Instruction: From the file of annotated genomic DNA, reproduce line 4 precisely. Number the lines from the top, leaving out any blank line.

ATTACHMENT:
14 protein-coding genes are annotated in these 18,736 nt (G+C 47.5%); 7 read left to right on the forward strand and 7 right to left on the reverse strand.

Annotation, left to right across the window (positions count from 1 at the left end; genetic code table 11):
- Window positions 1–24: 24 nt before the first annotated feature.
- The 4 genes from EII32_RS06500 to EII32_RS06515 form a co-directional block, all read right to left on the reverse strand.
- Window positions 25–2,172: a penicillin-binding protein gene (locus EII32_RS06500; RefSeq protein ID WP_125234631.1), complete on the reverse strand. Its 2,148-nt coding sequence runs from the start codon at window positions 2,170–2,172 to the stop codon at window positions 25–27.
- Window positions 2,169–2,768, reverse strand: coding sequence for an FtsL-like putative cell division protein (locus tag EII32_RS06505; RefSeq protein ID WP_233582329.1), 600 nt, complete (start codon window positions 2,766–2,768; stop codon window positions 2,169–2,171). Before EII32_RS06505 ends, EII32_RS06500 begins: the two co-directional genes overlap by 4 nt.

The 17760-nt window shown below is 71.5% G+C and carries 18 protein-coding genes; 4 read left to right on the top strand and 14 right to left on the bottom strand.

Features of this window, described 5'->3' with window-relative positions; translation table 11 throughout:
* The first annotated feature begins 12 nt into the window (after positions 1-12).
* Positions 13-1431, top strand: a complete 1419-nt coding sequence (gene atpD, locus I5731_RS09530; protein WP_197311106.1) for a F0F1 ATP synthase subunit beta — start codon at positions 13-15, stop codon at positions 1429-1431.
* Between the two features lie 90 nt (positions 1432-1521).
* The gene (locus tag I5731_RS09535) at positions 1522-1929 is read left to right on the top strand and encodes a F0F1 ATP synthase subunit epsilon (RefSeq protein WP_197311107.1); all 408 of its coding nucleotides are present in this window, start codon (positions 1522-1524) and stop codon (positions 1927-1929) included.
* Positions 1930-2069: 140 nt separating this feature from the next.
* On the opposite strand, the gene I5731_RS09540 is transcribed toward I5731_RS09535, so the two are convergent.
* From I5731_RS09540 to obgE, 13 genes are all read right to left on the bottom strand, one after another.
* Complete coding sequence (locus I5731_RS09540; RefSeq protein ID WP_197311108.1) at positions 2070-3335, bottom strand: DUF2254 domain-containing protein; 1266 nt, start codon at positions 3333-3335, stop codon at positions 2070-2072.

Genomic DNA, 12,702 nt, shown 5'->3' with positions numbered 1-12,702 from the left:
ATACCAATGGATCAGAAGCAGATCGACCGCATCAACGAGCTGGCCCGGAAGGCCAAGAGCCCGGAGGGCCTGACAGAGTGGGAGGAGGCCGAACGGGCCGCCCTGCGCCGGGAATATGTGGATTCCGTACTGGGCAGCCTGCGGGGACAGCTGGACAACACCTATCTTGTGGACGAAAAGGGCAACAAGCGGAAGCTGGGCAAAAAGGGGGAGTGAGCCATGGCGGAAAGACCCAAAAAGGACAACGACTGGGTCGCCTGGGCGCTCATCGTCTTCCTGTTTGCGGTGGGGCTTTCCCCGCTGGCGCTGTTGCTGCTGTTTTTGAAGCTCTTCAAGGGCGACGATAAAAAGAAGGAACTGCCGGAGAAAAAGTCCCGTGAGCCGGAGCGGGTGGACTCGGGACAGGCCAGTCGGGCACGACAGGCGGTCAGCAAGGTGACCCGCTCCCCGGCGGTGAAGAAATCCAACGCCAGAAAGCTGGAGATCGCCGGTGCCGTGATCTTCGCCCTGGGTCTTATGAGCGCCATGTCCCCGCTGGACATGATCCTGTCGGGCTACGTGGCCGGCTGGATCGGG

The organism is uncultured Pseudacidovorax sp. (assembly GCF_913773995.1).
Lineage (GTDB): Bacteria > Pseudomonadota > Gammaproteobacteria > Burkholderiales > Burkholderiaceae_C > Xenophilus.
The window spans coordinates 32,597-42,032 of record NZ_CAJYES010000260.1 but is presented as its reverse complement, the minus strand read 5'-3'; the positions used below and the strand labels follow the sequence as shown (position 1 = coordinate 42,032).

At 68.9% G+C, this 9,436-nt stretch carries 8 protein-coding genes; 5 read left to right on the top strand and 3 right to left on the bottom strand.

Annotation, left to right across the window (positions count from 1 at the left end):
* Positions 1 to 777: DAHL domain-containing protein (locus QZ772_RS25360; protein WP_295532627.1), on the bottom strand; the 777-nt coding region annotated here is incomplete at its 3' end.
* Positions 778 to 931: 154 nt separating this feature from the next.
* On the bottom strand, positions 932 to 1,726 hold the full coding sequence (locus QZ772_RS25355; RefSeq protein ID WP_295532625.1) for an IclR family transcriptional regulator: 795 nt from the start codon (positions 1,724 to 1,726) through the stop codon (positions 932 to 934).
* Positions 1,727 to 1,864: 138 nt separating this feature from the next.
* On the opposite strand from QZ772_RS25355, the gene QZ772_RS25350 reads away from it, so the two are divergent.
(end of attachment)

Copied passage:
- The 4 genes from EII32_RS06500 to EII32_RS06515 form a co-directional block, all read right to left on the reverse strand.